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On November 15, 2018, RM commented on Rome Wasn’t Built in a Day (Neither was Toronto) :

Very interesting article! I’m very much interested in urban planning, and certainly “smart city” has become a hot buzzword in recent years. To have a transparent bottom up approach to city planning is a great idea. However, beyond the idea generation, I still see a lot of issues when it comes to decision making, measurement, and accountability. Who is going to be responsible for the outcome of the implemented ideas when those are sourced from the public? Who is making the actual decisions when it comes to what to implement (is it a voting process or just seeking feedback from the mass)? How much effort is needed to educate the public on certain topics in order for them to have educated/informed suggestions? How are we going to measure the success of innovations sourced through an open mode vs closed mode (if we poll public opinion, the public may have a bias because the ideas come from them)?

Wow, definitely one of the more popular articles here, Ankur! Good job 🙂 Crowd sourcing content from users seems to be great idea because in a way, you are trying to learn what users want you to make. Creative talents can also come from everywhere, not just your in-house creative writers, so casting a wide net can help you increase the chances of getting the next big hits. However, I wonder in the world of Netflix, Hulu, and yes Amazon itself, those content/tech companies are already using data to learn what their viewers want, and/or predict what is going to work and what is not. Perhaps that is more cost and time efficient method to get closer to viewers.

A common concern I have seen in a number of articles on additive manufacturing, including this one, is cost. In this case, while it is true that the cost to procure physical objects from overseas is prohibitive, per unit cost is still very high, and as far as I understand, because of the customization, there may not be as much economies of scale. For a poor country like Rwanda, it is a tall order to ask the government to pour resources into 3D printing, but I wonder if other well-funded nonprofit organizations (for example the Bill and Melinda Gates Foundation) can see the potential in this technology and thus be willing to put more resources into it. Another possible and more sustainable solution is to invest in tech companies that are actively developing it (with the hope that better technology can bring down the unit cost).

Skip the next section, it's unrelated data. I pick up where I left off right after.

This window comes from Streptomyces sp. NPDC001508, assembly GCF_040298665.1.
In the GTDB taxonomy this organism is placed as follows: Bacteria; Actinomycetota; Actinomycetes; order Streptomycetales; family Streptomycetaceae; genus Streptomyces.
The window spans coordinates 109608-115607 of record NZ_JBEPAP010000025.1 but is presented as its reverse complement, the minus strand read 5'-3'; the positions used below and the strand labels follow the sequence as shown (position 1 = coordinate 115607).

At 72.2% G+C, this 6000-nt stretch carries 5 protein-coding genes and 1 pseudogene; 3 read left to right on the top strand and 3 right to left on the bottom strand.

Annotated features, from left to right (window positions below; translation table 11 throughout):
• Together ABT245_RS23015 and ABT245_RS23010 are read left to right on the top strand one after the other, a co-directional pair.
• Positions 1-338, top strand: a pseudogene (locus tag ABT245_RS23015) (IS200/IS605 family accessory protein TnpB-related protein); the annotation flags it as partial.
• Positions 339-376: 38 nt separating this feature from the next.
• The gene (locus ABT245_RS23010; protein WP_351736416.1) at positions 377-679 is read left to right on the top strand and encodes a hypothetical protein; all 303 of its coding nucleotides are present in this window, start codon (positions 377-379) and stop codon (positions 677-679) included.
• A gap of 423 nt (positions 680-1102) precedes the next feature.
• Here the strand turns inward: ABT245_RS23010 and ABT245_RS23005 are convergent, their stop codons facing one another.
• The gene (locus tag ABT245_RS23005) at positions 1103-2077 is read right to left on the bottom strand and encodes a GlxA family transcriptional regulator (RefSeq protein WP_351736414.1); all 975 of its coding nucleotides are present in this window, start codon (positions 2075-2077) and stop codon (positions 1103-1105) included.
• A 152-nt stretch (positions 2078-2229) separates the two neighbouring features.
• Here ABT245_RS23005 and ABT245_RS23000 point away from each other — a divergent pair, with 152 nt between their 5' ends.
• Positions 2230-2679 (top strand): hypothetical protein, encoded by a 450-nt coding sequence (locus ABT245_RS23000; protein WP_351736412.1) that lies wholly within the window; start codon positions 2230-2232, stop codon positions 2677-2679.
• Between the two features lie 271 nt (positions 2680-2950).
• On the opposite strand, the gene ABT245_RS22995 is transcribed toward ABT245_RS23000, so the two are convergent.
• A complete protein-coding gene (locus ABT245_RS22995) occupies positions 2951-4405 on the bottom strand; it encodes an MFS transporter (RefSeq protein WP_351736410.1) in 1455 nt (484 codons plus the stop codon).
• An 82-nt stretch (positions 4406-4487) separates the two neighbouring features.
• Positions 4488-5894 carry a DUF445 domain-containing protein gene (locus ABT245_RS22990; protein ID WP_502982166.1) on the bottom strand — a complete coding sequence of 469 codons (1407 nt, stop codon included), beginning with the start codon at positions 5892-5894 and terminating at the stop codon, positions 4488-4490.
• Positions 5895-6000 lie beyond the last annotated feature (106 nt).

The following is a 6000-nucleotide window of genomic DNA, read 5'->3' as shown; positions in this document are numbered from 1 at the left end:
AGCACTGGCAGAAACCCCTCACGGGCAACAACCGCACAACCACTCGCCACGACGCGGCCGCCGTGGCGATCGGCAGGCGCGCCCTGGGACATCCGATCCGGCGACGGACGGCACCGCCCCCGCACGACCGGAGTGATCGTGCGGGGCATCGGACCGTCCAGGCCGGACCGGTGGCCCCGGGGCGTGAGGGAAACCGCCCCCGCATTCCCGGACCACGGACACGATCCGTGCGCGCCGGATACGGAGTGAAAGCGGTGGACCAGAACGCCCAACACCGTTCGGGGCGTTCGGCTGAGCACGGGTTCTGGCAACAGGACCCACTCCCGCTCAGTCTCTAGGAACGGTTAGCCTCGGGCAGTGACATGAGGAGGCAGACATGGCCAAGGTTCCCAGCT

On November 15, 2018, RM commented on ADIDAS – Additive Manufacturing for the Masses :

Thanks for sharing the article! It is very interesting. I didn’t know that there have been very practical applications of additive manufacturing as in the case of the Ministry of Supply. To answer your question whether Adidas will be able to bring down the cost of the 3D-printed products, I think that this will largely be dependent on the progress of the 3D technology, which is still in a very early stage. Other tech companies, not Adidas, are developing the technology, so if Adidas truly believes that the customization through 3D can become one of its core competitive advantages, it doesn’t seem farfetched to suggest investing in one of those tech companies to have the proprietary technology. In fact, many companies (outside of tech) have their own venture/incubator fund to invest in small but promising emerging tech companies!

I tend to agree with “Probably Alex” (LOL) in the above comment. I believe in the potential of machine learning and artificial intelligence but I also think that they have been overused as “buzzwords” in fashion and retail, just as Gucci can be a fad for those millennial shoppers. Data will be extremely influential in customer engagement (upselling new products, engaging churned customers etc), but data is also very backward looking. It helps to see what customers are ALREADY searching for, which means that those trends already exists. Customers can’t search for things that they don’t know that exists (sometimes they don’t even know what they want), so data may be not very useful to help guide trends. However, one caveat is that fashion doesn’t exist in its own isolation. It is impacted by pop culture and societal changes, usually with a lag. One example is the rise of streetwear in recent years, which can be explained by the popularity of hiphop that happened many years ago. Therefore, using machine learning and artificial intelligence, creative directors can detect and predict what pop culture trends are going to emerge and influence consumers. Those trends can help guide them with the actual creative process of fashion.

On November 15, 2018, RM commented on Fighting Fake News with AI :

I think that this is a very important topic, especially in light of the growing tremendous influence social media is having on our society nowadays. I definitely think AI and machine learning can have a lot of potential in identifying “bad” content, making the process more efficient, and hence saving costs for technology companies. However, I have some doubt regarding the “efficacy” of AI when it comes to language, especially in long-form content. Language is arguably one of the hardest tasks for a machine to master, because it needs to not only understand the vocabulary, but also to able to put into context, get the nuances, the puns, the emotions conveyed through texts, stuff that are hard to be built into an algorithm. Hate speech nowadays can be extremely subtle. Also as social media today is extremely global, the technology or “AI” built to tackle this issue also needs to be global, i.e can master the subtleties of many different languages, which to me seems to be a very daunting task.